Akimoto, Jun (2010) A study of the semantic characteristics of the modal auxiliaries may and might in Scots. MPhil(R) thesis, University of Glasgow.Due to Embargo and/or Third Party Copyright restrictions, this thesis is not available in this service.
Scots has developed differently from Standard English. The use of modal auxiliaries in Present-Day Scots seems to be different from Present-Day Standard English. In this paper the semantics of MAY and MIGHT in Scots are studied. Several studies of Scots, for instance Miller (2003) and Kirk (1987), show that the use of MAY is avoided in Scots. This paper aims to reveal whether or not this MAY-avoidance can be found in late Middle Scots, especially in the second half of the period (1640-1700). All tables, figures and sample sentences in this paper are derived from several corpora, the Helsinki Corpus of Older Scots and the Scottish Corpus of Texts and Speech (SCOTS) or several dictionaries, e.g. Oxford English Dictionary (OED) and Dictionary of the Scottish Language (DSL) The frequency of MAY-avoidance in late Middle Scots is calculated, using those corpora and concordance software. Firstly the semantics of MAY is summarised. In chapter 1, many modal senses of MAY/MIGHT are categorised in three main modal senses (deontic, root possibility and epistemic). Next, examples of MAY/MIGHT, which are derived from the corpora are analysed and three modal senses of MAY/MIGHT, which are defined in the previous chapter are identified the examples. In chapter3, the analysed materials are studied statistically. Three genres in the Helsinki Corpus of Older Scots, i.e. sermon, diary and handbook, are mainly treated.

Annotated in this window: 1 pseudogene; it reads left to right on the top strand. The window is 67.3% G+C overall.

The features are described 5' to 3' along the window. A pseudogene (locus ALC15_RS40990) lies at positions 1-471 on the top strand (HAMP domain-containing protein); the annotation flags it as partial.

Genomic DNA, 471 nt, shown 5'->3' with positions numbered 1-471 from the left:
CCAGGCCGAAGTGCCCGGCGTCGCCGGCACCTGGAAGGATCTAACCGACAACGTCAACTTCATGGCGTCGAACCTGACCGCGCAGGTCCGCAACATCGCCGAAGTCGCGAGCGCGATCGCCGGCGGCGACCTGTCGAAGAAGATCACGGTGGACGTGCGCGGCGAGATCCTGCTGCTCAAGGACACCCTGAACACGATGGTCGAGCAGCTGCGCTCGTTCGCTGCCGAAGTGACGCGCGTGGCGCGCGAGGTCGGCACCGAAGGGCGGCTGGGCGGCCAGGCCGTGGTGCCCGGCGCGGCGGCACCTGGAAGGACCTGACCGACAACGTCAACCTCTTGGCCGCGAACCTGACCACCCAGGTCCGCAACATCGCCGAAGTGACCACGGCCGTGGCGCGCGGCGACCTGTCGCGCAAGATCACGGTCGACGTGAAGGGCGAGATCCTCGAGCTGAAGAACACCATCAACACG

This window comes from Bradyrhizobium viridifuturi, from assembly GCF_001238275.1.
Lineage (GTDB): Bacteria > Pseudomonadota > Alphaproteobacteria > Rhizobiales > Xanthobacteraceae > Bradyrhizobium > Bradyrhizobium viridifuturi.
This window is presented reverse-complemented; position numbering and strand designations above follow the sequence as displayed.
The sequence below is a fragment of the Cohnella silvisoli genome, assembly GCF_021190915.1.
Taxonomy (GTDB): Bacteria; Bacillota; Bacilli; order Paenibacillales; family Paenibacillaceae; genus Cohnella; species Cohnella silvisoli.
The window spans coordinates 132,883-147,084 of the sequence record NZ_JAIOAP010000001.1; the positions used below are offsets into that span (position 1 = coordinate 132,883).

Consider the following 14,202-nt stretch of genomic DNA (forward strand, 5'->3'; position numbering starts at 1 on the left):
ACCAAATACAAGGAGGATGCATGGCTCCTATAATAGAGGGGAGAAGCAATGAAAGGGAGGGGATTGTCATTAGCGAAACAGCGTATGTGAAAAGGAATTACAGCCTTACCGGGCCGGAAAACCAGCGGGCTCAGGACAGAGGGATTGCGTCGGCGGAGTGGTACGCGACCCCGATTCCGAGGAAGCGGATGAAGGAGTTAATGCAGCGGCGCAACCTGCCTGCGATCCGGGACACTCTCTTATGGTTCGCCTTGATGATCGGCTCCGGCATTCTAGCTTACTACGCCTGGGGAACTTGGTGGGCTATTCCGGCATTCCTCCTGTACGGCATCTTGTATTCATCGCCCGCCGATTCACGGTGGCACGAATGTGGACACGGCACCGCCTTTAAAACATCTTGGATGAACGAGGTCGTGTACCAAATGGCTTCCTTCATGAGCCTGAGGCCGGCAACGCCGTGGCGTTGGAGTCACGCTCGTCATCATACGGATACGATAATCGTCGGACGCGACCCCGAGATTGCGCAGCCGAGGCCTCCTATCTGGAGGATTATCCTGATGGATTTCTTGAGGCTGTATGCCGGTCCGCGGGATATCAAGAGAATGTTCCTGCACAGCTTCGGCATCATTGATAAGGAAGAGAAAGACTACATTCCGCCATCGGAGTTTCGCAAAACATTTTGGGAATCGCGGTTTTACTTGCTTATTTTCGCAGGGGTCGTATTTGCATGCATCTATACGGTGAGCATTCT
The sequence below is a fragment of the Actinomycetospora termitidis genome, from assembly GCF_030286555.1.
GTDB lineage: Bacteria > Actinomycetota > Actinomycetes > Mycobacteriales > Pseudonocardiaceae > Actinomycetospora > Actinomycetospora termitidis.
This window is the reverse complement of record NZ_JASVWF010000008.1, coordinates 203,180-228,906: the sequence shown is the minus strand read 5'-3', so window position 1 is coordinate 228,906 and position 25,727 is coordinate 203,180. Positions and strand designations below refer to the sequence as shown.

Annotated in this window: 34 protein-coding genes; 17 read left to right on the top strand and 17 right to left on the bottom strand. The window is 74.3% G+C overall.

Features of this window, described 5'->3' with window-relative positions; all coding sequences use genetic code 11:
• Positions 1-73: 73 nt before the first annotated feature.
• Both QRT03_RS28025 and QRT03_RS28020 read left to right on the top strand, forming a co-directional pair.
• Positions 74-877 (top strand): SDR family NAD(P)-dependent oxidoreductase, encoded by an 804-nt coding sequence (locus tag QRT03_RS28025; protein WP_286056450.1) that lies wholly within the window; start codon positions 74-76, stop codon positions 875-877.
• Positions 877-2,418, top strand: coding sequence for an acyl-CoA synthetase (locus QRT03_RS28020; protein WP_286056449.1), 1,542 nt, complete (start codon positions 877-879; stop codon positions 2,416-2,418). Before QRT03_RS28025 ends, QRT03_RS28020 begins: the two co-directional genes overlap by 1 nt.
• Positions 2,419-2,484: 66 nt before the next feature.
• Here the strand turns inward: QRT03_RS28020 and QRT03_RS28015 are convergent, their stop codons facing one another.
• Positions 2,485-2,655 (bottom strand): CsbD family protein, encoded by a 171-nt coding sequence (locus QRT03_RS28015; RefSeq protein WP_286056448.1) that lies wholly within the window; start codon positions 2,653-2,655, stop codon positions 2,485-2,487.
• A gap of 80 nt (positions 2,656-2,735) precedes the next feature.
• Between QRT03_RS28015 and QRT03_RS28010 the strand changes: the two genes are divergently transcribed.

|Item Type:||Thesis (MPhil(R))|
|Additional Information:||Due to copyright restrictions the full text of this thesis cannot be made available online. Access to the printed version is available.|
|Keywords:||Modal auxiliary, Modality, Scots, Middle Scots, Early modern English, Middle English, Semantics, Corpus,|
|Subjects:||P Language and Literature > PE English|
|Colleges/Schools:||College of Arts > School of Critical Studies > English Language|
|Supervisor's Name:||Smith, Prof. Jeremy|
|Date of Award:||2010|
|Depositing User:||Mr. Jun Akimoto|
|Copyright:||Copyright of this thesis is held by the author.|
|Date Deposited:||05 May 2011|
|Last Modified:||10 Dec 2012 13:44|
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